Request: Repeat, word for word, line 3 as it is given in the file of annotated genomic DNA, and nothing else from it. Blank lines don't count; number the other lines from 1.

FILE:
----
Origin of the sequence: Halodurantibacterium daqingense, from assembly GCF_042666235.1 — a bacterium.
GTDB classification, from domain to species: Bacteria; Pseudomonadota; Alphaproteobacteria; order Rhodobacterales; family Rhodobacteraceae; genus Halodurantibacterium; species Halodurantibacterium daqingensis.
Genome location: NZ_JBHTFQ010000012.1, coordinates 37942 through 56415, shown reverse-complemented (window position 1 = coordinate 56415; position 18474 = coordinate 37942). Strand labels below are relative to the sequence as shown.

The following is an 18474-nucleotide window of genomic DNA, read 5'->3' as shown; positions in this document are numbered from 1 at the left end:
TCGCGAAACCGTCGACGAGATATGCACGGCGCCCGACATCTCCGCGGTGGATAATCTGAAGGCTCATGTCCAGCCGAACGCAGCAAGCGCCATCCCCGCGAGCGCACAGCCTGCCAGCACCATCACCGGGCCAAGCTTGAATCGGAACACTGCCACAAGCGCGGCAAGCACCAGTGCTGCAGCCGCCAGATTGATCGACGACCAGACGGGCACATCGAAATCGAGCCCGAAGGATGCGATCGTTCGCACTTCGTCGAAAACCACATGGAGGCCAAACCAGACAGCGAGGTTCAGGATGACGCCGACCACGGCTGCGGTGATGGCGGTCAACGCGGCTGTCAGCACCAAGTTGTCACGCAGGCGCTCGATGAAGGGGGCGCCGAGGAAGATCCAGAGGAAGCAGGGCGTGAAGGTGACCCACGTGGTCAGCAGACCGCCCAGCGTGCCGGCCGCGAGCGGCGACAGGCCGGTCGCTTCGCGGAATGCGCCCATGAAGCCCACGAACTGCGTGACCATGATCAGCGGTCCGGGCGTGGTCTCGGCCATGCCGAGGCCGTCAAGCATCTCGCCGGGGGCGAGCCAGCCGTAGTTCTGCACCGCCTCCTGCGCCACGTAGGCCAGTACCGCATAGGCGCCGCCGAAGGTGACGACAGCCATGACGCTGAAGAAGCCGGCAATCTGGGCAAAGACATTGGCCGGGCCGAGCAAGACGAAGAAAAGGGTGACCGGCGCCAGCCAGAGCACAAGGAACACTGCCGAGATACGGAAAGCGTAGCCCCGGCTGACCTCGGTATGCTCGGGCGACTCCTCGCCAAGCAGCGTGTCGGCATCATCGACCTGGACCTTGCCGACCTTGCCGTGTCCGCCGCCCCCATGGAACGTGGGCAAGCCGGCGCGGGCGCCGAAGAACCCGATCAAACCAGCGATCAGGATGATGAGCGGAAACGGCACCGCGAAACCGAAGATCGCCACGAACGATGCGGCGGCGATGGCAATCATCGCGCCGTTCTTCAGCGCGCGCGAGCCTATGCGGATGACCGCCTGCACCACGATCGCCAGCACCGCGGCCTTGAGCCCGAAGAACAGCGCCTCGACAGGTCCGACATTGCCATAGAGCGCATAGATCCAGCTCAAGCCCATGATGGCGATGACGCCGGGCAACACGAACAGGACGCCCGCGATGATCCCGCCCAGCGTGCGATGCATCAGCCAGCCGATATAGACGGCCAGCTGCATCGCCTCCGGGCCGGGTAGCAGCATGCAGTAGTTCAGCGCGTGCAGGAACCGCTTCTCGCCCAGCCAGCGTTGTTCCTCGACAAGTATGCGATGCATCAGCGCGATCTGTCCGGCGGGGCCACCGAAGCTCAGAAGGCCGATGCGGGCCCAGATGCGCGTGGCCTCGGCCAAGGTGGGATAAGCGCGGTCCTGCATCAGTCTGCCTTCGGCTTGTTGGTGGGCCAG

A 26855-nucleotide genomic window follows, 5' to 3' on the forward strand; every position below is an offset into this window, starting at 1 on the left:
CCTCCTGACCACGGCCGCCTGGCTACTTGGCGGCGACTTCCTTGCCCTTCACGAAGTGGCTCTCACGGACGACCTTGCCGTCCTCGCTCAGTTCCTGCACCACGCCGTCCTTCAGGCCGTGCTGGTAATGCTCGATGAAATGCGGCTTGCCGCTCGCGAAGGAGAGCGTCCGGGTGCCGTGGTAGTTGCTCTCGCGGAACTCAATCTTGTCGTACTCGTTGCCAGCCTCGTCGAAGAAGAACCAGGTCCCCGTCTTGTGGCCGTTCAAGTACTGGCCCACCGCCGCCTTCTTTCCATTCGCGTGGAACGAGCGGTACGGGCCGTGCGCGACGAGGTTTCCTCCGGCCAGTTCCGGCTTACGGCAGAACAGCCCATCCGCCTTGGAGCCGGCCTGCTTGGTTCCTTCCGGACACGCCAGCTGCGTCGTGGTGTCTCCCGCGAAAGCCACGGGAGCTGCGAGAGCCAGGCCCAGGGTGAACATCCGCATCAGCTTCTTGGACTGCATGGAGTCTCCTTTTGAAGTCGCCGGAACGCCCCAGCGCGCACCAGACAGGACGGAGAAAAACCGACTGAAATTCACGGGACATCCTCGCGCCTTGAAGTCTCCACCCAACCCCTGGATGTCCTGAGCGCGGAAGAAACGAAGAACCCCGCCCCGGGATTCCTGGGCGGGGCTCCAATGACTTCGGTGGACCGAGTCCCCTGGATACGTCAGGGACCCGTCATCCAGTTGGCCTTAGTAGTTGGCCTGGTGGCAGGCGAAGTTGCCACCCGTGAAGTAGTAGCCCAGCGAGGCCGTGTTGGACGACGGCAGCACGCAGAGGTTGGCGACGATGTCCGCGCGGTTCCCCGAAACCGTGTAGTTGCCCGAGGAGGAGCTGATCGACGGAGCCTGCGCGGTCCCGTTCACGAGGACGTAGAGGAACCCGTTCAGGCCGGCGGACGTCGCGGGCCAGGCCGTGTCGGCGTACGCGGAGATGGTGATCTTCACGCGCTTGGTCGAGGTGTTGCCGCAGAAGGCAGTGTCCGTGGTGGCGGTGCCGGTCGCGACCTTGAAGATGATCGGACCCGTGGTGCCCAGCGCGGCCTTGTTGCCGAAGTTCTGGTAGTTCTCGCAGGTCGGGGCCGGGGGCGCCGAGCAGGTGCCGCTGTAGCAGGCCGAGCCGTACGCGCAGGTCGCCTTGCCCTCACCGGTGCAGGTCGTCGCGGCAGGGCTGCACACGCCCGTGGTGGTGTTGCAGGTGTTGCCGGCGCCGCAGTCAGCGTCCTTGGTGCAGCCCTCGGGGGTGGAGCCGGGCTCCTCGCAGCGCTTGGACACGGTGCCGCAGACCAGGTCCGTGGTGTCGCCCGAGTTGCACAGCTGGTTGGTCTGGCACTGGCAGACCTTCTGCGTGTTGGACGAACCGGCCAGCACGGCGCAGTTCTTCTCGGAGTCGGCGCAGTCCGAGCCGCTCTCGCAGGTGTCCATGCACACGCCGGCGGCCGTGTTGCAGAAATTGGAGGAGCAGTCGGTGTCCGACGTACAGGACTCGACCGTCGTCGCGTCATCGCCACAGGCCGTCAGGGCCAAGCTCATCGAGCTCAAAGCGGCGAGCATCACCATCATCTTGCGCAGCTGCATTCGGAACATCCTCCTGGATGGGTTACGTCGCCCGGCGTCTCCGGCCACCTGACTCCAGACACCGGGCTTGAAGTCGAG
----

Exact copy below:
Genome location: NZ_JBHTFQ010000012.1, coordinates 37942 through 56415, shown reverse-complemented (window position 1 = coordinate 56415; position 18474 = coordinate 37942). Strand labels below are relative to the sequence as shown.